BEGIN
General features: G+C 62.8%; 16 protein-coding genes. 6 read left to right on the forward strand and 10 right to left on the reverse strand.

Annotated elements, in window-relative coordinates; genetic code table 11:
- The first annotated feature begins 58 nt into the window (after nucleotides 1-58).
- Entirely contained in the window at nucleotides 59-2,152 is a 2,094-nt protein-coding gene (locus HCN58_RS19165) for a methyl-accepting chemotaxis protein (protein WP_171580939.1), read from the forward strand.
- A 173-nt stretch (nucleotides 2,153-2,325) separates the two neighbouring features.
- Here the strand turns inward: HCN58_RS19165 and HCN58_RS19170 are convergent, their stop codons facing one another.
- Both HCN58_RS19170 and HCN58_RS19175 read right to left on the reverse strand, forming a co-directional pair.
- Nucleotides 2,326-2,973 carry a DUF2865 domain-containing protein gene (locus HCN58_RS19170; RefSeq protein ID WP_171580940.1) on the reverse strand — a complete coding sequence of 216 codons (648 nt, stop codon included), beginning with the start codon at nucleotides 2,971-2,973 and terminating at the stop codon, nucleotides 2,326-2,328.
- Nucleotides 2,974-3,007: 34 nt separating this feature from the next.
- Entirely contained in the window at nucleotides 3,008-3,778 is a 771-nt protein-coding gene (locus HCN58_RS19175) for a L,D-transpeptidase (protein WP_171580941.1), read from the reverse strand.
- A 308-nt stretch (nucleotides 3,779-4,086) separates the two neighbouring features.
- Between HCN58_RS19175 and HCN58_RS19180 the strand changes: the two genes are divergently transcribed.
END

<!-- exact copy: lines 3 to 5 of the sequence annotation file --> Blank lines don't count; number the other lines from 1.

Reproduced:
- The first annotated feature begins 58 nt into the window (after nucleotides 1-58).
- Entirely contained in the window at nucleotides 59-2,152 is a 2,094-nt protein-coding gene (locus HCN58_RS19165) for a methyl-accepting chemotaxis protein (protein WP_171580939.1), read from the forward strand.
- A 173-nt stretch (nucleotides 2,153-2,325) separates the two neighbouring features.